I have always welcomed and appreciated parent volunteers in the classroom. The value they add to the classroom program and children’s learning is enormous. I always loved that we could do much more with the assistance of parent volunteers than we could without.

But effective use of the parent volunteer’s time requires a certain amount of organisation and preparation. Just as there is little point in a parent volunteer turning up at a scheduled time if you are unprepared; there is also little value in a parent appearing at the door during class time and asking, “Can I help?”

Parent volunteers can play a very important role in the classroom, especially with group work in literacy and maths, assisting with art lessons, outdoor activities and work in the computer lab. They may also help in administrative-type roles such as changing reading books and checking sight words. Perhaps they could read to groups or individual children, or listen to children read.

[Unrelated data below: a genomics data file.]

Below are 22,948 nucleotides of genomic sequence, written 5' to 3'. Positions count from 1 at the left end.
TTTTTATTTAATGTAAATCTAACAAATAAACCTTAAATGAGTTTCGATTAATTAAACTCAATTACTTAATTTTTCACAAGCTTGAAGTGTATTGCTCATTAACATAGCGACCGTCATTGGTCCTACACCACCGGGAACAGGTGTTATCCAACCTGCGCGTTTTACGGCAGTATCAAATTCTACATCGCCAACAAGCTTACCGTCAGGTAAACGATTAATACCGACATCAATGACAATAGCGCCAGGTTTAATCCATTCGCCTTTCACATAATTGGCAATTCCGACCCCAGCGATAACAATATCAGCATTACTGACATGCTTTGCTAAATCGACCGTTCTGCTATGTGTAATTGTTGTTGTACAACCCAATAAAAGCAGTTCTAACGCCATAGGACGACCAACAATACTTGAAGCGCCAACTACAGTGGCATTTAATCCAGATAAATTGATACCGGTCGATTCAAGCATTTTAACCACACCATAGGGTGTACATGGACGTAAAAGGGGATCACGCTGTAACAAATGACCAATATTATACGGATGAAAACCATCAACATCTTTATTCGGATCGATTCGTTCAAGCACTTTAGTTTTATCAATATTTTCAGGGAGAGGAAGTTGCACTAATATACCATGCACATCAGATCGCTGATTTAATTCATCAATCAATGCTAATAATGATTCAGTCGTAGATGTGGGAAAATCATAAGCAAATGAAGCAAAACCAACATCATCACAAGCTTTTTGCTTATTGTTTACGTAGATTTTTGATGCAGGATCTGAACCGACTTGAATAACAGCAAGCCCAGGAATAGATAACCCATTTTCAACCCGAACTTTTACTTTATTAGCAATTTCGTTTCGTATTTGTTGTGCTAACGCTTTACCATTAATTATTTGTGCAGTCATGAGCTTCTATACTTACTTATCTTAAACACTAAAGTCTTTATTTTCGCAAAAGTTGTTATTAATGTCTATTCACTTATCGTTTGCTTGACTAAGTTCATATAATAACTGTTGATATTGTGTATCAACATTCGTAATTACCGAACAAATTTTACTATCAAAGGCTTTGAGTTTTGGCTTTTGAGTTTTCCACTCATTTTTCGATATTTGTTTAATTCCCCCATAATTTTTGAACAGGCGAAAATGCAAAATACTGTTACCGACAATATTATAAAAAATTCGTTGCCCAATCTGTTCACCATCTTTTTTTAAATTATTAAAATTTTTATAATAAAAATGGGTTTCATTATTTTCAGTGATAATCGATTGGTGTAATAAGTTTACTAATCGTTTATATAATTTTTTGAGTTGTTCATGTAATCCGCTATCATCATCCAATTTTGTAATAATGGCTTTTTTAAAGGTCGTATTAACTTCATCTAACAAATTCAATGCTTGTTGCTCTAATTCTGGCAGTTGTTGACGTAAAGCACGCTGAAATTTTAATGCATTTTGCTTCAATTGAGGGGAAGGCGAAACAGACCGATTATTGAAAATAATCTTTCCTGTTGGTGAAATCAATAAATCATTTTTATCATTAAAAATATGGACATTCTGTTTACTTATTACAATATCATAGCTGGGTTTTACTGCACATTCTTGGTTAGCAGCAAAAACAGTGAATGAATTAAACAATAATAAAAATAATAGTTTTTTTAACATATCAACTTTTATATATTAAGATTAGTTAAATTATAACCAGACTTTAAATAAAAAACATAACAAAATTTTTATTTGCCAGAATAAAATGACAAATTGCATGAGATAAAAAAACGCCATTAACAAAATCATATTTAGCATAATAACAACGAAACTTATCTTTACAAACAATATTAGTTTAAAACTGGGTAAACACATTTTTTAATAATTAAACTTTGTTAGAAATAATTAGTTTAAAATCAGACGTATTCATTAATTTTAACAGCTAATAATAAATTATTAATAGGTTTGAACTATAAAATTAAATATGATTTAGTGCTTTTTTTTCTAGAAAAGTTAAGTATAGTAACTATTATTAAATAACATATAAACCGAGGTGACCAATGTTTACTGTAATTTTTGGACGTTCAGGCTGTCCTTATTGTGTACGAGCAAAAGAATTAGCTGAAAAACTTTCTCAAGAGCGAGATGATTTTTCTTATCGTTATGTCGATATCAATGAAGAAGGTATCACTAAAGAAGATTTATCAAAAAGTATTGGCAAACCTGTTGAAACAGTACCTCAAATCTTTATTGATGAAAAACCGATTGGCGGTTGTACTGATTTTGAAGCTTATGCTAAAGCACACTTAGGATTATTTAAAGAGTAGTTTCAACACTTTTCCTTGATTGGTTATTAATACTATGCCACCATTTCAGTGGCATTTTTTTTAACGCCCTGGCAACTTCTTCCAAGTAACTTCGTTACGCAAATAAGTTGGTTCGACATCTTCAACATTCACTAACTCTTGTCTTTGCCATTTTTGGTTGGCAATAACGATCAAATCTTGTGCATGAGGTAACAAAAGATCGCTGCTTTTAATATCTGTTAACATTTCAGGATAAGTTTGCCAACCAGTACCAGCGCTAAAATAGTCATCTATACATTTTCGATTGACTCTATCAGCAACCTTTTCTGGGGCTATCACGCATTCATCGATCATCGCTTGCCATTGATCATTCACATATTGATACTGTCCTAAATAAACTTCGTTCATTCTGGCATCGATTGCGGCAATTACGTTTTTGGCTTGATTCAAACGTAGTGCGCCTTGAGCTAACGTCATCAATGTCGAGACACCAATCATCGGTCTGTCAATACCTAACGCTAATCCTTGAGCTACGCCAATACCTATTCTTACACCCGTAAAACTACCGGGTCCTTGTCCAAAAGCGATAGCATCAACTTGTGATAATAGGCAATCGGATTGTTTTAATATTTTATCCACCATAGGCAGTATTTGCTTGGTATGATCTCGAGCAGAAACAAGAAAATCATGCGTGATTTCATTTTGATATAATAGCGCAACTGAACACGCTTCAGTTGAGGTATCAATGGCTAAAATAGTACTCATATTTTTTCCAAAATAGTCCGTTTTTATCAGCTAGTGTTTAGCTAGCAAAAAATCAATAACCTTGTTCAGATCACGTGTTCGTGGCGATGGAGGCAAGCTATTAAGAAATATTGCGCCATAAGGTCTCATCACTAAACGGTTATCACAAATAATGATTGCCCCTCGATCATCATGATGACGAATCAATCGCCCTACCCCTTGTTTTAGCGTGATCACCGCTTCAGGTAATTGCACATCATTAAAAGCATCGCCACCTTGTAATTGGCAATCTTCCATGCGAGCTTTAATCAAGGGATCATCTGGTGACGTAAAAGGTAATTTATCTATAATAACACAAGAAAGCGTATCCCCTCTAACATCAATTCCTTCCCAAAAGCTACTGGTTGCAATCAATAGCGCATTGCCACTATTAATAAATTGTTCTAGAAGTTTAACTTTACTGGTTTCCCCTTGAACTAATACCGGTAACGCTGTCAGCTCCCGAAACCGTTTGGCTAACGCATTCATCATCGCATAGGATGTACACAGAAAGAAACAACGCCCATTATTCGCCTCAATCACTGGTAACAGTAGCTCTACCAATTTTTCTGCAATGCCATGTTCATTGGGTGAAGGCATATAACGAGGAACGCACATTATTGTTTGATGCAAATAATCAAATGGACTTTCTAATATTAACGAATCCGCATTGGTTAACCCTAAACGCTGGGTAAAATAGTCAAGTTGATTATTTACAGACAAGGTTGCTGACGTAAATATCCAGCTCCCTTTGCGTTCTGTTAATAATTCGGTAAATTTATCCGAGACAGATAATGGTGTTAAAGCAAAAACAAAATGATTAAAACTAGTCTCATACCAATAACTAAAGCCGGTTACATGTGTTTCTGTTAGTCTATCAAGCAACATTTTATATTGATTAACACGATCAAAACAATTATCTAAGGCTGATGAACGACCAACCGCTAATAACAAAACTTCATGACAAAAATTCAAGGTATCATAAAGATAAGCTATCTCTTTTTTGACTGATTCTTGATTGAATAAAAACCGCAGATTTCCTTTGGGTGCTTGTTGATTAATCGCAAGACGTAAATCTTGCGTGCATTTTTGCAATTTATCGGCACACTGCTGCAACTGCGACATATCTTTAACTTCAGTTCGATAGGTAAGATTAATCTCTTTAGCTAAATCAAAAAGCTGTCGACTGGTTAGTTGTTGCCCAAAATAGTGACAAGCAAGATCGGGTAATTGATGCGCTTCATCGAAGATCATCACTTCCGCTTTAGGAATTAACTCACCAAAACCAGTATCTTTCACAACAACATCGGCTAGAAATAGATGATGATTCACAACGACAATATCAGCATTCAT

utilising parent volunteers

How their support is utilised will depend upon their availability and your class program.

For a variety of reasons, not every parent is able to offer regular assistance in the classroom. Indeed, parent help should not be viewed as an expectation but appreciated as a gift of their precious time.

when parents volunteer

Sometimes parents welcome the opportunity to share a special skill or information related to their

Continue reading: The value of parent volunteers in the classroom – Readilearn